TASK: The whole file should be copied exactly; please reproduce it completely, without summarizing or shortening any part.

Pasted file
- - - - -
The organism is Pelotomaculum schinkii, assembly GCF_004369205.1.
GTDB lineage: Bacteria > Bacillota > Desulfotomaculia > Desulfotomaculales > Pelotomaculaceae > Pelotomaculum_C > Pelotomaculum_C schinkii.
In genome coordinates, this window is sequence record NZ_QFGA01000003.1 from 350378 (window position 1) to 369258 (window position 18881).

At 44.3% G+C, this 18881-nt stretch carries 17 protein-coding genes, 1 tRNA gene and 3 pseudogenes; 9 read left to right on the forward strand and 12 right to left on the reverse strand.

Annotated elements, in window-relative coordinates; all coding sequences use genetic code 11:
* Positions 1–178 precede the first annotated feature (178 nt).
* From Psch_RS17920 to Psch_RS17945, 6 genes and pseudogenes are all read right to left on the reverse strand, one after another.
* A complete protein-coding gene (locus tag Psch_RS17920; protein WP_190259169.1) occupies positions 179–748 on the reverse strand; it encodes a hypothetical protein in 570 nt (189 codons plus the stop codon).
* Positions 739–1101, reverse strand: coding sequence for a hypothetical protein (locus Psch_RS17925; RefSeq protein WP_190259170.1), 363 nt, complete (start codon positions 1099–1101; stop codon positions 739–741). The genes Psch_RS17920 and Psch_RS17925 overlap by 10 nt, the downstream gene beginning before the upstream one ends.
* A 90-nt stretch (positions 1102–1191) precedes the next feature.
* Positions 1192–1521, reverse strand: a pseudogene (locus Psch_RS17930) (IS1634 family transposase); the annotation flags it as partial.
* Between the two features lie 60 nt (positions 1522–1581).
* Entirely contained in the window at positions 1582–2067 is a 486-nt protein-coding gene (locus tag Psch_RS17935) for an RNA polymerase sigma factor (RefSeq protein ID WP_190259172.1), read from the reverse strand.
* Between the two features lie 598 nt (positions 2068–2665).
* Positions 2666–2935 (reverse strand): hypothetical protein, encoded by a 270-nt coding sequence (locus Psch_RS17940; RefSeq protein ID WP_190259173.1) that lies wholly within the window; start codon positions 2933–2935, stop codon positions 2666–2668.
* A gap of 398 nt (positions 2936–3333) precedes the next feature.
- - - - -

The organism is Pelotomaculum schinkii, assembly GCF_004369205.1.
GTDB lineage: Bacteria > Bacillota > Desulfotomaculia > Desulfotomaculales > Pelotomaculaceae > Pelotomaculum_C > Pelotomaculum_C schinkii.
In genome coordinates, this window is sequence record NZ_QFGA01000003.1 from 350378 (window position 1) to 369258 (window position 18881).

At 44.3% G+C, this 18881-nt stretch carries 17 protein-coding genes, 1 tRNA gene and 3 pseudogenes; 9 read left to right on the forward strand and 12 right to left on the reverse strand.

Annotated elements, in window-relative coordinates; all coding sequences use genetic code 11:
* Positions 1–178 precede the first annotated feature (178 nt).
* From Psch_RS17920 to Psch_RS17945, 6 genes and pseudogenes are all read right to left on the reverse strand, one after another.
* A complete protein-coding gene (locus tag Psch_RS17920; protein WP_190259169.1) occupies positions 179–748 on the reverse strand; it encodes a hypothetical protein in 570 nt (189 codons plus the stop codon).
* Positions 739–1101, reverse strand: coding sequence for a hypothetical protein (locus Psch_RS17925; RefSeq protein WP_190259170.1), 363 nt, complete (start codon positions 1099–1101; stop codon positions 739–741). The genes Psch_RS17920 and Psch_RS17925 overlap by 10 nt, the downstream gene beginning before the upstream one ends.
* A 90-nt stretch (positions 1102–1191) precedes the next feature.
* Positions 1192–1521, reverse strand: a pseudogene (locus Psch_RS17930) (IS1634 family transposase); the annotation flags it as partial.
* Between the two features lie 60 nt (positions 1522–1581).
* Entirely contained in the window at positions 1582–2067 is a 486-nt protein-coding gene (locus tag Psch_RS17935) for an RNA polymerase sigma factor (RefSeq protein ID WP_190259172.1), read from the reverse strand.
* Between the two features lie 598 nt (positions 2068–2665).
* Positions 2666–2935 (reverse strand): hypothetical protein, encoded by a 270-nt coding sequence (locus Psch_RS17940; RefSeq protein ID WP_190259173.1) that lies wholly within the window; start codon positions 2933–2935, stop codon positions 2666–2668.
* A gap of 398 nt (positions 2936–3333) precedes the next feature.